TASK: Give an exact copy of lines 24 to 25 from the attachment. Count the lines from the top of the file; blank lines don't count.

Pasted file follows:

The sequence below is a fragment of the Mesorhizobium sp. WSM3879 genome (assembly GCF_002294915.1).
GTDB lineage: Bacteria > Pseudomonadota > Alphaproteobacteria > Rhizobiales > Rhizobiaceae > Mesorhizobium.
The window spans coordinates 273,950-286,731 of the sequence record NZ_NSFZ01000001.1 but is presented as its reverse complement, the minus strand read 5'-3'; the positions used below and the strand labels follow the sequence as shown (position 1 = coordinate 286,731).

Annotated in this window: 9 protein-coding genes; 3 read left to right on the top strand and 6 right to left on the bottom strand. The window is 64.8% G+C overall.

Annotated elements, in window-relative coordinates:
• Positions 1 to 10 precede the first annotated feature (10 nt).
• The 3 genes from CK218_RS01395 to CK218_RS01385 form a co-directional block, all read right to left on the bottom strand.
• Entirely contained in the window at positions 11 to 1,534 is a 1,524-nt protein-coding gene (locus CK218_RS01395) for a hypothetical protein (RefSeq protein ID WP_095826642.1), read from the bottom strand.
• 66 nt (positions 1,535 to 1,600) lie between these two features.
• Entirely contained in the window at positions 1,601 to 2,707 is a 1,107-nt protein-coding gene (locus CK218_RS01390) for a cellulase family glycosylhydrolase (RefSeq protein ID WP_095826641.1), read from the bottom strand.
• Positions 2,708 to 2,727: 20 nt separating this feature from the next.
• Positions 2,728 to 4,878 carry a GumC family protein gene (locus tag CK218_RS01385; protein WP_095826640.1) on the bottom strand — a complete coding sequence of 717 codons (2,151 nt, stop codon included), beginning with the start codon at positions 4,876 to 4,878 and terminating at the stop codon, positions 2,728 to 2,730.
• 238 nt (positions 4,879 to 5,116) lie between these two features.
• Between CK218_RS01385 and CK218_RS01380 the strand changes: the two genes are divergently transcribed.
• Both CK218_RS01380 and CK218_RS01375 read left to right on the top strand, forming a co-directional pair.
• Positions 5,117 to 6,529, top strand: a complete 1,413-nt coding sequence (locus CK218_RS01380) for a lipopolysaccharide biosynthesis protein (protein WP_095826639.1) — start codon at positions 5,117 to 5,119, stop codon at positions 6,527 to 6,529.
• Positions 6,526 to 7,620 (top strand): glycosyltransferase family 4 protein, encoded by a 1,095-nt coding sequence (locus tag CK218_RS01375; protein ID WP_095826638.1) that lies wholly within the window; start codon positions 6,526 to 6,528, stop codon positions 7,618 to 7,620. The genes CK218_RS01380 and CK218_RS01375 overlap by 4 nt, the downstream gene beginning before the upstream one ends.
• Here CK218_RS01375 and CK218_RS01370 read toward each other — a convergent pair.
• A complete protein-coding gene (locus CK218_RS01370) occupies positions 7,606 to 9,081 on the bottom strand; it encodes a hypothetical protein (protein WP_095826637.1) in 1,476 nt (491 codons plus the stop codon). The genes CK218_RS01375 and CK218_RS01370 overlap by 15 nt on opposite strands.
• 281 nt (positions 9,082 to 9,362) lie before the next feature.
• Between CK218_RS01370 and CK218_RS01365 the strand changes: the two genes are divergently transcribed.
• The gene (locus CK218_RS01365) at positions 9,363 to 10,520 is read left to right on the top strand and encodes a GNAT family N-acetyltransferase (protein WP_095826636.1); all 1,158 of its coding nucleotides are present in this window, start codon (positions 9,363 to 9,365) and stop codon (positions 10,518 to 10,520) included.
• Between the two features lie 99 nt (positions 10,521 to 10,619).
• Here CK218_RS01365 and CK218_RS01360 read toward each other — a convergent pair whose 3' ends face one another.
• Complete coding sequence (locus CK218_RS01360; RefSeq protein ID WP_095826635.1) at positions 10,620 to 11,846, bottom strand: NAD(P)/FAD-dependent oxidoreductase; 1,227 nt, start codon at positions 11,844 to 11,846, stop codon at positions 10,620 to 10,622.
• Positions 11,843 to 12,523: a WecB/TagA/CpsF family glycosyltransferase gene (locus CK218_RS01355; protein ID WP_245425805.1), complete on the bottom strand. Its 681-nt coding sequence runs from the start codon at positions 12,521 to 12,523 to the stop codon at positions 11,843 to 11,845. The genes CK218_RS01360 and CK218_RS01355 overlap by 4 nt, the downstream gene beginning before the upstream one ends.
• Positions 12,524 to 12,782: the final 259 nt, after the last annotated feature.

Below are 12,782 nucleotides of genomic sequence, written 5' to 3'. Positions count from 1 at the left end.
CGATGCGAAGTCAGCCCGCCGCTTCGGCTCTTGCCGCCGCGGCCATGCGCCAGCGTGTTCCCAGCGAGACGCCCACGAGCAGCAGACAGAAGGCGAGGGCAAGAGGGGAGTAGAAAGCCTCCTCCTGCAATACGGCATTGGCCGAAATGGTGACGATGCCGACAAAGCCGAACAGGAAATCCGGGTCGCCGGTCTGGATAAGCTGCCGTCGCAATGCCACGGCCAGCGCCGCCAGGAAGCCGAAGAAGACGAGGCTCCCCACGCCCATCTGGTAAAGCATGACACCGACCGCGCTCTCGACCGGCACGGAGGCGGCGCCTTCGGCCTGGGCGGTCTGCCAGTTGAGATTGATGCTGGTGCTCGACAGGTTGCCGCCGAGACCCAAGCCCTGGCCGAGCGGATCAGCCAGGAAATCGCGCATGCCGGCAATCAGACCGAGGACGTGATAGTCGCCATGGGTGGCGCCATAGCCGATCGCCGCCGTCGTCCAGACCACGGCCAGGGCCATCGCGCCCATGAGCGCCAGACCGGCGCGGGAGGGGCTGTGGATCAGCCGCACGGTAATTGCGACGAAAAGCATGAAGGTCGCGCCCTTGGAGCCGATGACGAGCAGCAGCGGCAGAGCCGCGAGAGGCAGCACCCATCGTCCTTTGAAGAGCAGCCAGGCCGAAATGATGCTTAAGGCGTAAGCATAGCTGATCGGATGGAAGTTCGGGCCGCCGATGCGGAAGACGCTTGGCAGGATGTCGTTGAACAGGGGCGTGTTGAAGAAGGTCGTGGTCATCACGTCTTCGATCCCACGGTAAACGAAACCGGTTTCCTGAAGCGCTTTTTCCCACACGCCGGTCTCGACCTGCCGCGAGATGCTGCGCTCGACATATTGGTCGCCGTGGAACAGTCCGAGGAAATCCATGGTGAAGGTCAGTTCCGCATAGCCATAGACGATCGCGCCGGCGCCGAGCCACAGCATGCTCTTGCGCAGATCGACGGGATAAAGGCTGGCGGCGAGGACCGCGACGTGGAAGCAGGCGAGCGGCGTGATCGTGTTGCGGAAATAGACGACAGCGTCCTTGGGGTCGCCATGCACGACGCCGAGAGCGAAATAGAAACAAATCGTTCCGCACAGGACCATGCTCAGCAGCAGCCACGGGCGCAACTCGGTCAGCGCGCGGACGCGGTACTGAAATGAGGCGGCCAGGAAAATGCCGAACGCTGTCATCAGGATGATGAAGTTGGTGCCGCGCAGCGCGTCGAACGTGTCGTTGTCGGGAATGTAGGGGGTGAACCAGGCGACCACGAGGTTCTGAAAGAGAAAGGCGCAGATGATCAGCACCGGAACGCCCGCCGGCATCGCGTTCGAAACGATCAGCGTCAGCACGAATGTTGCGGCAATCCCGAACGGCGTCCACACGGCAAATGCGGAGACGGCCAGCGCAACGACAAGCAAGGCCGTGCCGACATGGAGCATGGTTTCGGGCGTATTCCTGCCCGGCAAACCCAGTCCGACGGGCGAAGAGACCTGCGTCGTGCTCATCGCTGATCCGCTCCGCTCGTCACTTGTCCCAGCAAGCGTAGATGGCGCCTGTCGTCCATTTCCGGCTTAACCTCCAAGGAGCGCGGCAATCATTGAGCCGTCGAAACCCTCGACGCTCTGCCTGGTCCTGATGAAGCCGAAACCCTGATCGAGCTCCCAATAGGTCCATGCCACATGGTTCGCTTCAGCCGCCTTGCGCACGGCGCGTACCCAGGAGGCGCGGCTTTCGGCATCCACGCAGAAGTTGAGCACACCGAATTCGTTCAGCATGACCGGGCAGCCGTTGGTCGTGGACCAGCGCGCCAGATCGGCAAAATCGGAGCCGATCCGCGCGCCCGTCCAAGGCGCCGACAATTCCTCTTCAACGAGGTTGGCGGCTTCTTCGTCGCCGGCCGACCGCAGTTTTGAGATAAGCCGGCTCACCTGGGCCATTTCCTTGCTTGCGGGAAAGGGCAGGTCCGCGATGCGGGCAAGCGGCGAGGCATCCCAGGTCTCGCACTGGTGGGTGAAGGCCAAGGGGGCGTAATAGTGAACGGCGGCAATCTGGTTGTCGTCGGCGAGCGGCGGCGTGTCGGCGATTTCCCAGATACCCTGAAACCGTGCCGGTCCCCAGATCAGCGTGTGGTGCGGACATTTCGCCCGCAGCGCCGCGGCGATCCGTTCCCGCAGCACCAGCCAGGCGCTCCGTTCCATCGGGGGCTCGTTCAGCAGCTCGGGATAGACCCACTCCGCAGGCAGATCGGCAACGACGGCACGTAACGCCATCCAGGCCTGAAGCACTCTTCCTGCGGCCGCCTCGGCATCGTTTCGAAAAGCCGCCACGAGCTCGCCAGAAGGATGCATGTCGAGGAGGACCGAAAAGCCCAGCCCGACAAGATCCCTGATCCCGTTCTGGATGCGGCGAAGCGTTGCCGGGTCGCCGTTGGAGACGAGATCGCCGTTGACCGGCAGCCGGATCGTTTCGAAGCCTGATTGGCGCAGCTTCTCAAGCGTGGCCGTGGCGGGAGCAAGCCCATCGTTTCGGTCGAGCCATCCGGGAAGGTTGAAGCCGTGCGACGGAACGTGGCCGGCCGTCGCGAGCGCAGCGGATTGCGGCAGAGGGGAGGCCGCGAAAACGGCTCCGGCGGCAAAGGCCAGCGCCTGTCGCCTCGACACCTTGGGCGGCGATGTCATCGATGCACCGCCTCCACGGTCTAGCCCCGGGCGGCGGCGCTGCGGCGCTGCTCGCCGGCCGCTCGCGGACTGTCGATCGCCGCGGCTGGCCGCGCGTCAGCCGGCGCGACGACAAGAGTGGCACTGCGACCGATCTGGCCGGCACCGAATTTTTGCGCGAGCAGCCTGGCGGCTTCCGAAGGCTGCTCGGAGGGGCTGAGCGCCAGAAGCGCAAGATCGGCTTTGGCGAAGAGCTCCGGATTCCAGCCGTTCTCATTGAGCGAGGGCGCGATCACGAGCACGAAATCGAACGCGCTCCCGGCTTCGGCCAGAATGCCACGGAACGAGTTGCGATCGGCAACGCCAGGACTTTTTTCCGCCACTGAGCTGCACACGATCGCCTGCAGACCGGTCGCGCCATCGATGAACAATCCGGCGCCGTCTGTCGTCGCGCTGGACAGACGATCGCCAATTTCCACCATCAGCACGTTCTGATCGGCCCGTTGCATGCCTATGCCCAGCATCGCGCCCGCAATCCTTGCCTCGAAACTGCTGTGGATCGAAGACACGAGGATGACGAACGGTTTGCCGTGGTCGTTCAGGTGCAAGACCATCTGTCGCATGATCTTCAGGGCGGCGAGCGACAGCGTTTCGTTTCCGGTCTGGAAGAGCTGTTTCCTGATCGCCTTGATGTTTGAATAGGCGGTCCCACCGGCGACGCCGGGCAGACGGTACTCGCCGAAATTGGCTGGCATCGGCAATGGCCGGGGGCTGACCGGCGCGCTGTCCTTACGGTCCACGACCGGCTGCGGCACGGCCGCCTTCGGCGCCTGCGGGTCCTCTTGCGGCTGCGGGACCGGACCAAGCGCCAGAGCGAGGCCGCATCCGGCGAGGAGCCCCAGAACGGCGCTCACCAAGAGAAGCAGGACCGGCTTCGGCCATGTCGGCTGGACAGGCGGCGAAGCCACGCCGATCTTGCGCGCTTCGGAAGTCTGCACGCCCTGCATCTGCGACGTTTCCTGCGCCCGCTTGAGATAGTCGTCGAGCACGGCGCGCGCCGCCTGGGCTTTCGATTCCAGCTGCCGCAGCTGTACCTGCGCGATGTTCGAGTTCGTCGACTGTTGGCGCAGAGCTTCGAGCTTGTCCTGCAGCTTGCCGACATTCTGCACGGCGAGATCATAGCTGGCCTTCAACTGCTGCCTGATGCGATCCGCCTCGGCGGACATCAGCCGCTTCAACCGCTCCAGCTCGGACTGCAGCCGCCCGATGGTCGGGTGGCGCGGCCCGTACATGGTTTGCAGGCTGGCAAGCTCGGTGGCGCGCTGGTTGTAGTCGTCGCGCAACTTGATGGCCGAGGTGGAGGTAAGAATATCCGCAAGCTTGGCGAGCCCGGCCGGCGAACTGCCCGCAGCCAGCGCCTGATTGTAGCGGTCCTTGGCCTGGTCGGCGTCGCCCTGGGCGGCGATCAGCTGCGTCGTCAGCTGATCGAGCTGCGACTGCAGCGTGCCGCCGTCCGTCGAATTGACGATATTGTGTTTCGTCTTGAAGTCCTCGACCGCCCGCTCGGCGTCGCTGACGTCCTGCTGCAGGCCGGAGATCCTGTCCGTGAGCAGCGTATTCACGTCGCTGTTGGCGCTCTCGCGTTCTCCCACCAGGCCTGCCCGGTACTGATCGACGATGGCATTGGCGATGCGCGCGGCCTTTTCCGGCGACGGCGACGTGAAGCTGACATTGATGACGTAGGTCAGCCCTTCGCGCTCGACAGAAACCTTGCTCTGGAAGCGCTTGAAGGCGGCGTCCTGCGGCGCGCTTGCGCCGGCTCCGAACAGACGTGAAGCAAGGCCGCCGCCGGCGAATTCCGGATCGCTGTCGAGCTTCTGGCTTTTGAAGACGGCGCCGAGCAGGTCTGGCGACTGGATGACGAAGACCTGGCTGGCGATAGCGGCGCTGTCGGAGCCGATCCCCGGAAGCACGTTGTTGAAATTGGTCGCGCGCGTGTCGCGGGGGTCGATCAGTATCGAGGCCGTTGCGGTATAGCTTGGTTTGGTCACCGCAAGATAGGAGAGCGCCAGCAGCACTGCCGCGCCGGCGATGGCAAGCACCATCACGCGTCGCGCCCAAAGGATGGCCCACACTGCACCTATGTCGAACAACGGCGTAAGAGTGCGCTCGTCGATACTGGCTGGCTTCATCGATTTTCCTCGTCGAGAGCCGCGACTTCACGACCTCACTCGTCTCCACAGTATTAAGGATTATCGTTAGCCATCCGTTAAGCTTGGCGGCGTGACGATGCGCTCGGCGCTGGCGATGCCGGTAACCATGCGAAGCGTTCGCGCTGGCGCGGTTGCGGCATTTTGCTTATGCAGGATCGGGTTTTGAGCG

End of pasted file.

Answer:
• Here CK218_RS01365 and CK218_RS01360 read toward each other — a convergent pair whose 3' ends face one another.
• Complete coding sequence (locus CK218_RS01360; RefSeq protein ID WP_095826635.1) at positions 10,620 to 11,846, bottom strand: NAD(P)/FAD-dependent oxidoreductase; 1,227 nt, start codon at positions 11,844 to 11,846, stop codon at positions 10,620 to 10,622.